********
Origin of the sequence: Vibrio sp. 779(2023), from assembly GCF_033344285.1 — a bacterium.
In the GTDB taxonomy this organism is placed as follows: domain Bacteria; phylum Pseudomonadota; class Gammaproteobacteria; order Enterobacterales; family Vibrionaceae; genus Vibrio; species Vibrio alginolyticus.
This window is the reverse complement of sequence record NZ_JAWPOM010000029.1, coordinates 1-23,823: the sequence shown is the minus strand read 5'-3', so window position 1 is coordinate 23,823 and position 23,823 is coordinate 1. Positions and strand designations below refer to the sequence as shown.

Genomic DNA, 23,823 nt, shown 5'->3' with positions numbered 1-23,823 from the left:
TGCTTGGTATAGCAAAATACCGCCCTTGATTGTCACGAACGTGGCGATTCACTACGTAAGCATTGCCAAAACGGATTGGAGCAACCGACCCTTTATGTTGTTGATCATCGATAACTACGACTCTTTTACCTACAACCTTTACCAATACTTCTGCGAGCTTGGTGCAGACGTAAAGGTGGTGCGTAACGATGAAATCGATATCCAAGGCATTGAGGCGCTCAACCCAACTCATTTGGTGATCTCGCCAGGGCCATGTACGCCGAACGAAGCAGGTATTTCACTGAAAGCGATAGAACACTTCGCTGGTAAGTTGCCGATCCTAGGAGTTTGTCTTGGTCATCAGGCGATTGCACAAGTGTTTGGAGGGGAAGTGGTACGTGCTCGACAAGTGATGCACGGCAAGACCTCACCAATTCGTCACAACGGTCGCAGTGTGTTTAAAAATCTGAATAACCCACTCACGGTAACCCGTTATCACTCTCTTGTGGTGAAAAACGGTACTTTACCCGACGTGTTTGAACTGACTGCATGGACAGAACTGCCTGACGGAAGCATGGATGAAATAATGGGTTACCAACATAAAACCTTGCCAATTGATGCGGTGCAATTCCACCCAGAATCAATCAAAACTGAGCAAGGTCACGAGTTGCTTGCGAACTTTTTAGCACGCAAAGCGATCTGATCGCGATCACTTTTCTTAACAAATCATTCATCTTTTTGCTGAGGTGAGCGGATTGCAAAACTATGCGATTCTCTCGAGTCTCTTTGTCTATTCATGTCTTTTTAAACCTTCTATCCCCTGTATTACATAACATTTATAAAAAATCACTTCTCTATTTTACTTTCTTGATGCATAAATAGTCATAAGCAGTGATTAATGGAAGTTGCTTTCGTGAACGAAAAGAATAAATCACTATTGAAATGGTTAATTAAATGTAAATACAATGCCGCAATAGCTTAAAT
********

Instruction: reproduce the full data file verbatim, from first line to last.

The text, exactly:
Origin of the sequence: Vibrio sp. 779(2023), from assembly GCF_033344285.1 — a bacterium.
In the GTDB taxonomy this organism is placed as follows: domain Bacteria; phylum Pseudomonadota; class Gammaproteobacteria; order Enterobacterales; family Vibrionaceae; genus Vibrio; species Vibrio alginolyticus.
This window is the reverse complement of sequence record NZ_JAWPOM010000029.1, coordinates 1-23,823: the sequence shown is the minus strand read 5'-3', so window position 1 is coordinate 23,823 and position 23,823 is coordinate 1. Positions and strand designations below refer to the sequence as shown.

Genomic DNA, 23,823 nt, shown 5'->3' with positions numbered 1-23,823 from the left:
TGCTTGGTATAGCAAAATACCGCCCTTGATTGTCACGAACGTGGCGATTCACTACGTAAGCATTGCCAAAACGGATTGGAGCAACCGACCCTTTATGTTGTTGATCATCGATAACTACGACTCTTTTACCTACAACCTTTACCAATACTTCTGCGAGCTTGGTGCAGACGTAAAGGTGGTGCGTAACGATGAAATCGATATCCAAGGCATTGAGGCGCTCAACCCAACTCATTTGGTGATCTCGCCAGGGCCATGTACGCCGAACGAAGCAGGTATTTCACTGAAAGCGATAGAACACTTCGCTGGTAAGTTGCCGATCCTAGGAGTTTGTCTTGGTCATCAGGCGATTGCACAAGTGTTTGGAGGGGAAGTGGTACGTGCTCGACAAGTGATGCACGGCAAGACCTCACCAATTCGTCACAACGGTCGCAGTGTGTTTAAAAATCTGAATAACCCACTCACGGTAACCCGTTATCACTCTCTTGTGGTGAAAAACGGTACTTTACCCGACGTGTTTGAACTGACTGCATGGACAGAACTGCCTGACGGAAGCATGGATGAAATAATGGGTTACCAACATAAAACCTTGCCAATTGATGCGGTGCAATTCCACCCAGAATCAATCAAAACTGAGCAAGGTCACGAGTTGCTTGCGAACTTTTTAGCACGCAAAGCGATCTGATCGCGATCACTTTTCTTAACAAATCATTCATCTTTTTGCTGAGGTGAGCGGATTGCAAAACTATGCGATTCTCTCGAGTCTCTTTGTCTATTCATGTCTTTTTAAACCTTCTATCCCCTGTATTACATAACATTTATAAAAAATCACTTCTCTATTTTACTTTCTTGATGCATAAATAGTCATAAGCAGTGATTAATGGAAGTTGCTTTCGTGAACGAAAAGAATAAATCACTATTGAAATGGTTAATTAAATGTAAATACAATGCCGCAATAGCTTAAAT